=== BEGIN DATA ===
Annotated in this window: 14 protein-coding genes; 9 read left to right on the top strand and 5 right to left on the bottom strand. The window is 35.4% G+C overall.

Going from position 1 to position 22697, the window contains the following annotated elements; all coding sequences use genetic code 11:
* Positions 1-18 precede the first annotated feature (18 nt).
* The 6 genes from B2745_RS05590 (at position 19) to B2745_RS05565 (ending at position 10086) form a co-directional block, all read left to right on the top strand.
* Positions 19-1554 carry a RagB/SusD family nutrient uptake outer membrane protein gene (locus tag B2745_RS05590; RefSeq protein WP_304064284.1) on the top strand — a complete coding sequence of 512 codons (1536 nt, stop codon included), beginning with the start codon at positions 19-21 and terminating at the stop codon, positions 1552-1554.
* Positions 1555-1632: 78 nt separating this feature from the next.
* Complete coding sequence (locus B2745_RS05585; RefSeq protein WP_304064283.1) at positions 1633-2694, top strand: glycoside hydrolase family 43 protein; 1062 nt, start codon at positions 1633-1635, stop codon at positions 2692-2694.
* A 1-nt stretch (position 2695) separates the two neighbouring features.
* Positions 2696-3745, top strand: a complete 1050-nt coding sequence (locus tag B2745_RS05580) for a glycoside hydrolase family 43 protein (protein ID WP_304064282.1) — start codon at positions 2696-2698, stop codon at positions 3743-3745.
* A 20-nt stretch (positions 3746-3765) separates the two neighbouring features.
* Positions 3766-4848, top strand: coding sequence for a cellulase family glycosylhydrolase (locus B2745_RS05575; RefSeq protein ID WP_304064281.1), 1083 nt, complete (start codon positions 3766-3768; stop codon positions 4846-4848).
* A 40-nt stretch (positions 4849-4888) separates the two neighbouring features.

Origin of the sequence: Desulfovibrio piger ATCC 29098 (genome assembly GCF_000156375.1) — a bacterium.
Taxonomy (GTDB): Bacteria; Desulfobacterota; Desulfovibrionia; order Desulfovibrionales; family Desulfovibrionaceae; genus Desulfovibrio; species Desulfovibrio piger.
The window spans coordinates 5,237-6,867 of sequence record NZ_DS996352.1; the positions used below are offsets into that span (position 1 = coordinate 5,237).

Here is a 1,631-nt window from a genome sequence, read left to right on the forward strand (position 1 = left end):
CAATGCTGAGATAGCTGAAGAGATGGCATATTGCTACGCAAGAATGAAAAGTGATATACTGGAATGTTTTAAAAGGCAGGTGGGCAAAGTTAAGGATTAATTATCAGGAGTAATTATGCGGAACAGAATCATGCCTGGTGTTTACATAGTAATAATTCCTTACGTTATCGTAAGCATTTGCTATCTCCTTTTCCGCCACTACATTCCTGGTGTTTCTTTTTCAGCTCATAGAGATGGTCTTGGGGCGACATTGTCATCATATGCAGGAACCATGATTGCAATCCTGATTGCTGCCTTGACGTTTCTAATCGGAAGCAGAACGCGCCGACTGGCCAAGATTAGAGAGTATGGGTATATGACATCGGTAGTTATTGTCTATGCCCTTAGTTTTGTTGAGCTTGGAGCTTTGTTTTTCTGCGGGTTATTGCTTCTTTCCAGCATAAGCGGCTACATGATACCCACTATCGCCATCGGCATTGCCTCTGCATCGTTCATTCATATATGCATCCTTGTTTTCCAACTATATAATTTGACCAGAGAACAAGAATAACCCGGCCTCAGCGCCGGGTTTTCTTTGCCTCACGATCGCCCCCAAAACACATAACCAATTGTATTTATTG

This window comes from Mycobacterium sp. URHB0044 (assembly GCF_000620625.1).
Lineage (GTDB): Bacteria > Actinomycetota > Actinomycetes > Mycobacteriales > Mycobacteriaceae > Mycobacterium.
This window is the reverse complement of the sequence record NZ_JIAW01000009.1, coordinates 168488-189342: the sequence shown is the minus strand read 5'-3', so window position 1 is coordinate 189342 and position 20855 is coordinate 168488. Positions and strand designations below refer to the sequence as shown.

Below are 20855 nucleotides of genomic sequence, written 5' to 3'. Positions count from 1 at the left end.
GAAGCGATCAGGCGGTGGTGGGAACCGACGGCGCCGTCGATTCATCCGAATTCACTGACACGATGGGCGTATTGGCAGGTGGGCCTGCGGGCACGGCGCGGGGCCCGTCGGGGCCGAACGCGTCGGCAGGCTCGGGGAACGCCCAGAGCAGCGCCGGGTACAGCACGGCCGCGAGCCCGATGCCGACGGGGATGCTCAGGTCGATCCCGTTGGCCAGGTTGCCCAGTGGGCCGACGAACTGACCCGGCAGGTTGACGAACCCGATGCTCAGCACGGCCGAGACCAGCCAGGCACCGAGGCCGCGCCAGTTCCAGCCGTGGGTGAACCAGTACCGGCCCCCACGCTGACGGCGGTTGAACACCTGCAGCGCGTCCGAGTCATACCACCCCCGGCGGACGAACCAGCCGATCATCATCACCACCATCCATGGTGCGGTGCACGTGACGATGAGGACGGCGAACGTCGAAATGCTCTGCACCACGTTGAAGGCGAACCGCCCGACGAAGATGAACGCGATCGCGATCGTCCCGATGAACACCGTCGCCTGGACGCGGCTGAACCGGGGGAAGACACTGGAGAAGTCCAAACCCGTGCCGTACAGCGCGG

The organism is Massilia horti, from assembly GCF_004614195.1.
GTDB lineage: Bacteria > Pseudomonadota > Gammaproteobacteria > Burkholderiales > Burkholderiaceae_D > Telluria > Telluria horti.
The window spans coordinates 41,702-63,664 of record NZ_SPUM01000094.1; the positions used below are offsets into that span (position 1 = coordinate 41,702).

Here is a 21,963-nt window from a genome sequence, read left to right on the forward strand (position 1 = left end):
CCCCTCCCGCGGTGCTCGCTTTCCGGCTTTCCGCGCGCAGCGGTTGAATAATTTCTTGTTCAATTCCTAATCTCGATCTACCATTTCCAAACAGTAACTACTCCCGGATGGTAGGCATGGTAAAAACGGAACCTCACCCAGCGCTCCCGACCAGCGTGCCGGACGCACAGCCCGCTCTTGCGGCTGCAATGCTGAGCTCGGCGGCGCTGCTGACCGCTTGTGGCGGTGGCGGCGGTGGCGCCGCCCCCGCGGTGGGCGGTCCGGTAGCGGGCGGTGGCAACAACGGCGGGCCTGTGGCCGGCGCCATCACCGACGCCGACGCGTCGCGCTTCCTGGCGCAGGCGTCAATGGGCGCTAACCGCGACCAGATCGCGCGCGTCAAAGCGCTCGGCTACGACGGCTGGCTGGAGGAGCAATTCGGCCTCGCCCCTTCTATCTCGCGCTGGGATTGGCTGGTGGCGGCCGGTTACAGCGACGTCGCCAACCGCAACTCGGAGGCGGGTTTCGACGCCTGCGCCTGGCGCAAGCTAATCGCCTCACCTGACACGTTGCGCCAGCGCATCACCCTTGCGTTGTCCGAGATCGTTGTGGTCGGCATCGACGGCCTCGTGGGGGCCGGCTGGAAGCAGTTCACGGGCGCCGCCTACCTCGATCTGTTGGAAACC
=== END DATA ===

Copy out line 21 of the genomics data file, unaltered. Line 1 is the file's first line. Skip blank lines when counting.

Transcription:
Below are 20855 nucleotides of genomic sequence, written 5' to 3'. Positions count from 1 at the left end.